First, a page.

AJA Ki Pro Mini review
The Ki Pro Mini is made by AJA and is a compact professional digital recorder designed to be attached to any camcorder that has either a professional HD/SD-SDI out or a HDMI output. With the Ki Pro Mini it is possible to improve the image quality by recording to a superior codec (Apple ProRes) with higher bitrates over the default codec and bitrate of the camcorder. The Ki Pro Mini gives you a file-based solid-state workflow via the two CF card slots. The Ki Pro Mini is basically a miniature version of the larger Ki Pro, with some key differences including a 10-bit broadcast quality hardware up/down/cross converter, and the larger size allows larger drives and RS-22 enables deck-like features with FCP and more. Of course the Ki Pro Mini is considerably cheaper too.
For the record, I used a Panasonic AF101 camcorder for this review and for the tests involved.
WHAT IS THE KI PRO MINI?
The AJA Ki Pro Mini is a compact digital recorder that has been designed to mount easily onto your camcorder, either via a cold shoe, the rear end of the matte box rails, or onto your tripod. The Ki Pro Mini can of course be mounted to a wide range of items beyond the three I’ve mentioned here via the Mini Mounting Plate – you can download a detailed guide from www.aja.com. The Ki Pro Mini allows you to improve the image quality of your camcorder. As long as your camcorder has a HD/SDI output or a HDMI output to allow it to be connected to the Ki Pro Mini then you can take advantage of what it has to offer. Most modern camcorders (especially those costing between £4,000 and £20,000) use 4:2:0 colour space with bitrates of either 24Mbps or 35Mbps. The more expensive end of the scale sometimes use 4:2:2 colour space (which is superior to 4:2:0) and possibly 50Mbps; this varies between manufacturers.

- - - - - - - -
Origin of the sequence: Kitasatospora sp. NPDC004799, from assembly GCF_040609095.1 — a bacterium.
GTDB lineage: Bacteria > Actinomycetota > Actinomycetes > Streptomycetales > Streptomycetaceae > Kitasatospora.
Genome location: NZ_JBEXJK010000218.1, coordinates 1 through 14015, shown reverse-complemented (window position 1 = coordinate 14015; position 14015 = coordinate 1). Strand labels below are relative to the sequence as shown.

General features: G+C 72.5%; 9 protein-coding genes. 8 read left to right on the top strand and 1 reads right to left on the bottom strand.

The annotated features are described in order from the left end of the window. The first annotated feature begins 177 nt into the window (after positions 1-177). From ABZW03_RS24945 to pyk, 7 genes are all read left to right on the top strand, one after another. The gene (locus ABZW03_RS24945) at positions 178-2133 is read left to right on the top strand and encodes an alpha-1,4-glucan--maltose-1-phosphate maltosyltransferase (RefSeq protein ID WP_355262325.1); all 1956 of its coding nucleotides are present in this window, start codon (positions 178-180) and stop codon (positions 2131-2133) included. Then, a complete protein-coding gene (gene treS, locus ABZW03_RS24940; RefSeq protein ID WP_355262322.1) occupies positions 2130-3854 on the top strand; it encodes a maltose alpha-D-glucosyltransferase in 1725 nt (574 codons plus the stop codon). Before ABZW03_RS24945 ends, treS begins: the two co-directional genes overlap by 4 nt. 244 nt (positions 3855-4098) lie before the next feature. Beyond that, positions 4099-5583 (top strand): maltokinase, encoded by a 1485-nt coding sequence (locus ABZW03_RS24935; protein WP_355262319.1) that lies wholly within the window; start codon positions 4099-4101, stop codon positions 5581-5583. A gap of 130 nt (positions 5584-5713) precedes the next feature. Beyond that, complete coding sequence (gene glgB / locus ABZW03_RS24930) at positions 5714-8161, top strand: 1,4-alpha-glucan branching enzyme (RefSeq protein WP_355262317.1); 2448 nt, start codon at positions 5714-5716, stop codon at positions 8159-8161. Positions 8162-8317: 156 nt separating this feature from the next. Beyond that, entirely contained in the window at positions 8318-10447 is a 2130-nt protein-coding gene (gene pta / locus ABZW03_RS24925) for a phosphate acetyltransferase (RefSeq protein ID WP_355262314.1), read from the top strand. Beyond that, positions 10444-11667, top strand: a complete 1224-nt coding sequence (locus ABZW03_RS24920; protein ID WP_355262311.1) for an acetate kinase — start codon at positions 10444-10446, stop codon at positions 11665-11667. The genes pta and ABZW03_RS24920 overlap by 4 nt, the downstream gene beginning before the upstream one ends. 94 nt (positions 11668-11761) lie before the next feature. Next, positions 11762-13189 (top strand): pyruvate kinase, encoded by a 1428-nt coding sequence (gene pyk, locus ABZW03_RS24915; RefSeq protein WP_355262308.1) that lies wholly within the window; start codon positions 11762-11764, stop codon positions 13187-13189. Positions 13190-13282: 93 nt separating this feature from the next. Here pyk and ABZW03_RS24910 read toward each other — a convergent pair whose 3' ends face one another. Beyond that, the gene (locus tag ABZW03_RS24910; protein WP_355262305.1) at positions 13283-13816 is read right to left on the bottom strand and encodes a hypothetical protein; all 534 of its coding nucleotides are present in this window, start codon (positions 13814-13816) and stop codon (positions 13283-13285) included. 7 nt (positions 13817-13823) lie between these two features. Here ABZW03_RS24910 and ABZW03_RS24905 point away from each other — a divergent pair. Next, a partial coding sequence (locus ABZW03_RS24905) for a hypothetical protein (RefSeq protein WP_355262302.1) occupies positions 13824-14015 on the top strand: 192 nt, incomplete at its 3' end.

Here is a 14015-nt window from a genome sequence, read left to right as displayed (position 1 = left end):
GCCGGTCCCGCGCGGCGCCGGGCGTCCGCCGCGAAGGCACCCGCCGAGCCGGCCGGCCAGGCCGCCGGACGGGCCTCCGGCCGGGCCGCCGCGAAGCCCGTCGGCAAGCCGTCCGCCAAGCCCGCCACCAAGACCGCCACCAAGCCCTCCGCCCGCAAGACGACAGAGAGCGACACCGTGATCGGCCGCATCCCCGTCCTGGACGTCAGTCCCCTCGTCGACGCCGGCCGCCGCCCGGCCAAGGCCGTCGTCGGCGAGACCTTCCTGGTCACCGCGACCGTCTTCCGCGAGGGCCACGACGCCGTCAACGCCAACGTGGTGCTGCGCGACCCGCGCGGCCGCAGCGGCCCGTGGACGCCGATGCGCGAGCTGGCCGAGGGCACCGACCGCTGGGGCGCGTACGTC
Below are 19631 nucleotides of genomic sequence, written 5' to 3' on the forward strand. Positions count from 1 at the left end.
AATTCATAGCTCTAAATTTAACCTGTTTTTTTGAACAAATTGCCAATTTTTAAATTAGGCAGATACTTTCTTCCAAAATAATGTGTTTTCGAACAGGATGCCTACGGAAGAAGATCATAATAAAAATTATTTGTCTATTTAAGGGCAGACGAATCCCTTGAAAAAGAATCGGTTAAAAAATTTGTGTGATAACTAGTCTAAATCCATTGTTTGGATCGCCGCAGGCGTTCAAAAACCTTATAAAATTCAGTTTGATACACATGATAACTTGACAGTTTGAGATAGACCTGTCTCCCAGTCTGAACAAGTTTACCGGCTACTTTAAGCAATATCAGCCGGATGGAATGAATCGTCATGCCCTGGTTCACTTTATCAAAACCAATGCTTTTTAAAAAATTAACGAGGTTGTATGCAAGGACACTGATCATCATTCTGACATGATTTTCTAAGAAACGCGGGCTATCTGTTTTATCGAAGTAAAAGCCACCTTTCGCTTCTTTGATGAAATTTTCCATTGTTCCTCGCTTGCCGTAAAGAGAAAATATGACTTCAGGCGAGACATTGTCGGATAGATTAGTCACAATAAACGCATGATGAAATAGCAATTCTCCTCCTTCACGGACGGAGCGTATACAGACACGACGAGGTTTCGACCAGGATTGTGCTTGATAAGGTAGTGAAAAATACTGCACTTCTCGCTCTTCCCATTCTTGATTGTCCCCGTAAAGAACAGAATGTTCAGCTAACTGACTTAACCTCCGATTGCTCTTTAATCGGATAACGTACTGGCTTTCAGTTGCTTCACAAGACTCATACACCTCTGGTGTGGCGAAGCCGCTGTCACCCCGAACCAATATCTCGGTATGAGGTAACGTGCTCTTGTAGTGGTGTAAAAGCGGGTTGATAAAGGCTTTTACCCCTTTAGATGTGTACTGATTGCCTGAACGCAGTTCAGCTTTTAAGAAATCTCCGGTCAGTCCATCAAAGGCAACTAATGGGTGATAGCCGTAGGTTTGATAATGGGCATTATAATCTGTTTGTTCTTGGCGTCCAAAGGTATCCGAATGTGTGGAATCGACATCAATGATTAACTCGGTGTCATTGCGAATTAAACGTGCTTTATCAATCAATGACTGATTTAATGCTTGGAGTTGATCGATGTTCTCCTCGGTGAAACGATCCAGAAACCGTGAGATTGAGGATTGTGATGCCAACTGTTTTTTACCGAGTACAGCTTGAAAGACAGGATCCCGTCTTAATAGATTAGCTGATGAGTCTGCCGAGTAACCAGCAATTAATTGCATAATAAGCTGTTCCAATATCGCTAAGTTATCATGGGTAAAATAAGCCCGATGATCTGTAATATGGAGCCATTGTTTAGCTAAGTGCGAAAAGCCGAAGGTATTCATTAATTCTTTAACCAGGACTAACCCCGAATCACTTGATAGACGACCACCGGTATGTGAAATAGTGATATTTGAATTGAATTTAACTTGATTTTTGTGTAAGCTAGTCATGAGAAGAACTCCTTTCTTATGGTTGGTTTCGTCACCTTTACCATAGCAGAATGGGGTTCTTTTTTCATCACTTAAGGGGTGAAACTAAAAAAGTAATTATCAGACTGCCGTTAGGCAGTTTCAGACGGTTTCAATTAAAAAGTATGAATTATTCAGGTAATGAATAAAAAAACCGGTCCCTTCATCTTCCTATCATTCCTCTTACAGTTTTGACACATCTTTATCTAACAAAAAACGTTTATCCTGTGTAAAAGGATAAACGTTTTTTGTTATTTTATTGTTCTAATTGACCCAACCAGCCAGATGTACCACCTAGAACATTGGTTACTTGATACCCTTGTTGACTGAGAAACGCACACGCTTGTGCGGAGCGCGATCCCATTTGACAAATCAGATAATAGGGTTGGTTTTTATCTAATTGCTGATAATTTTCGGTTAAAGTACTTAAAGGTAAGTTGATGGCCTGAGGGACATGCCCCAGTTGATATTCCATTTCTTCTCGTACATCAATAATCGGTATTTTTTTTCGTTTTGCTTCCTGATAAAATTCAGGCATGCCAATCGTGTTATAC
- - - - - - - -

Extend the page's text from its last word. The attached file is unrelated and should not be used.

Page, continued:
The Ki Pro Mini is ideally suited to HD camcorders such as Sony’s EX1, EX3, PMW-350, F3, Canon’s XL and XF series and Panasonic’s AF101, JVC’s GY-HM750 and other similar size/price camcorders that have a HD/SDI output or HDMI output.
Camcorders like these mentioned above can benefit hugely from the Ki Pro Mini; depending on the application and final output of the production.
The reason camcorders such as Sony’s EX1 and Panasonic’s AF101 can benefit from the Ki Pro Mini is because these two camcorders’ built in recording codec records to 4:2:0 colour space to moderate bitrates; Sony EX1 is 35Mbps with its SxS codec and the Panasonic AF101 is 24Mbps with its AVCHD codec. By attaching the Ki Pro Mini via either of these camcorder’s HD/SDI output it is possible to record to a superior colour space of 4:2:2 and to a much higher bitrate of anything between 45Mbs up to 220Mbps depending on the one you chose in the Ki Pro Mini’s menus.
So how does this work? The HD/SDI output of your camcorder will usually output an uncompressed video signal at 4:2:2 colour space as either 8-bit or 10-bit.